Department of Computer Science
University of Wyoming


Loop Invariants

RKHill; Last revised 31 August, 2000

Invariants should be well-formed formulas, that is, they should be logical statements (with a truth-value--true, of course), in the predicate calculus or rigorous English. A good invariant is a significant assertion about the current state of the process in terms of the variables in the code or pseudocode. An invariant that repeats the source code is not useful, nor is one that bears no obvious denotational relationship to the source code.

Consider a simple iterative loop (in C++ or Java) that finds the maximum element in an array A. Let's develop an appropriate invariant.

minidx = 0;
for ( i=1; i<length; i++)
//Invariant:  if A[i-1] was less than A[minidx], minidx was set to i-1.
  if (A[i] < A[minidx]) minidx = i;

The version above is too close to the code, repeating precisely the operations in the if statement.

minidx = 0;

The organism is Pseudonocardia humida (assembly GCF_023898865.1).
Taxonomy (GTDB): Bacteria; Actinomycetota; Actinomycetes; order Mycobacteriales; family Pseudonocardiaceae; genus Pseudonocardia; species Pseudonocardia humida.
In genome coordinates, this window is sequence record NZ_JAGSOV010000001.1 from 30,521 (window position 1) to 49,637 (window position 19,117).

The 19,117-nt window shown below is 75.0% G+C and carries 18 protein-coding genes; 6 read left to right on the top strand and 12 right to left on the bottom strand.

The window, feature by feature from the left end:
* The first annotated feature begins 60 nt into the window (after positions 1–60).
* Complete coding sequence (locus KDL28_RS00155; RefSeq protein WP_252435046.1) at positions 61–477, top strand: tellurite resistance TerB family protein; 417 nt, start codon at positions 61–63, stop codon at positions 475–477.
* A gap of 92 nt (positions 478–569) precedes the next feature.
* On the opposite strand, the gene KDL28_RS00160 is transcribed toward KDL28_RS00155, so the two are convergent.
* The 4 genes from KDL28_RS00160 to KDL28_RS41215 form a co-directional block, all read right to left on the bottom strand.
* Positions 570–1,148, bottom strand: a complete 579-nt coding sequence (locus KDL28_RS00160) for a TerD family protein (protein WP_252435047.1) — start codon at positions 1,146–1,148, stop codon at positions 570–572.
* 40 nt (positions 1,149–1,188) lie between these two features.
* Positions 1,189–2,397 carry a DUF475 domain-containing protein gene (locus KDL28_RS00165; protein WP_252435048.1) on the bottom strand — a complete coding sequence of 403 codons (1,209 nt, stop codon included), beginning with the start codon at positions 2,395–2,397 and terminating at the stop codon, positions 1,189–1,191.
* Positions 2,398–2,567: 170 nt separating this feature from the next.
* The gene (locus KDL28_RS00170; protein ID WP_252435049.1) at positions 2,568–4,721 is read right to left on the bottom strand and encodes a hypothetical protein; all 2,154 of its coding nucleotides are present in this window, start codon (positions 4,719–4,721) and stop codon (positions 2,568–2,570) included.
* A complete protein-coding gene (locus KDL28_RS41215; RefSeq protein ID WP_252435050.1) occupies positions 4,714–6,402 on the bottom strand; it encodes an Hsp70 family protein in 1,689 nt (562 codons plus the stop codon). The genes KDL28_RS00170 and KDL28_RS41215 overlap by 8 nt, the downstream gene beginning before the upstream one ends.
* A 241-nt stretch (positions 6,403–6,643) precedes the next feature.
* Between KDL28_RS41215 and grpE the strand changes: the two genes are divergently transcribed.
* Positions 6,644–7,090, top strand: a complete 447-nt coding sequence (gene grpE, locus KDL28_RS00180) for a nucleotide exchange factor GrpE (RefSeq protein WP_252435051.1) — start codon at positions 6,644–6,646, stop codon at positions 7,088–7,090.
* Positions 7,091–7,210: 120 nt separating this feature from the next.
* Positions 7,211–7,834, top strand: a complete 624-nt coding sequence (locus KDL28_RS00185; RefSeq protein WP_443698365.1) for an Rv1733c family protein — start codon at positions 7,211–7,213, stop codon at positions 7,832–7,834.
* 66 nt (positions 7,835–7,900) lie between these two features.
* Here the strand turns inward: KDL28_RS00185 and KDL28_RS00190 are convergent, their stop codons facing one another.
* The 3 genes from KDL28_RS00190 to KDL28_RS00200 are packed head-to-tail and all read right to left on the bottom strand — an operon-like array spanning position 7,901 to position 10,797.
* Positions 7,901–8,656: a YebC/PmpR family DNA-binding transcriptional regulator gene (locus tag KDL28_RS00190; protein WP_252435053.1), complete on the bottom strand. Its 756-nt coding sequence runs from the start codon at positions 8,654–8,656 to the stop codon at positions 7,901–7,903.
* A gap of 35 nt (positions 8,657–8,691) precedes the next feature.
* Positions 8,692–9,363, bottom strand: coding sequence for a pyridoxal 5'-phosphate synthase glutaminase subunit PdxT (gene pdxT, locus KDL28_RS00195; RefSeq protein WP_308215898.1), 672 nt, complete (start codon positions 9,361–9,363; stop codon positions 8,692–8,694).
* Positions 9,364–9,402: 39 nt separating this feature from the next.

for ( i=1; i<length; i++)
//Invariant:  Least element so far has been found.
  if (A[i] < A[minidx]) minidx = i;

The second version is too far removed from the code; the "least element" mentioned is not associated with a program variable.

minidx = 0;
for ( i=1; i<length; i++)
//Invariant:  Least element, A[minidx], is <= A[n], for all n from 0 to i-1.
  if (A[i] < A[minidx]) minidx = i;

The invariant above, although terse, is just right, providing useful information about the state of the program variables and even showing how the program segment is progressing toward its goal.

For another example, consider the insertion sort in Java, below. Two of the three loops are complex enough to warrant invariants, and good invariants are provided.

for (int i=1; i<size; i++) 
  {
  // Invariant 1: A[0] to A[i-1] are sorted (relative to each other)
  int current = A[i];
  int j = 0;
  while (current > A[j]) j++;
  for (int k=i; k>j; k--)
    // Invariant 2:  current > A[i], for i from 0 to j-1, and current < A[k]
    A[k] = A[k-1];
  A[j] = current;
  }

Invariant 1 describes the loop that gets the ith element to place it in order in the lower half of the array. Therefore, all elements already passed by the index i have been placed. Note the invariant is true in all cases, including the first pass through the loop (vacuously), when the range is simply A[0] to A[0].

Invariant 2 is inside the loop that shifts the upper part of the sorted array up to make room for the value current, which belongs at the jth position, determined in the previous statement. The invariant explains this by incorporating variables from both the loop condition and the body.

Robin Hill 2000-08-31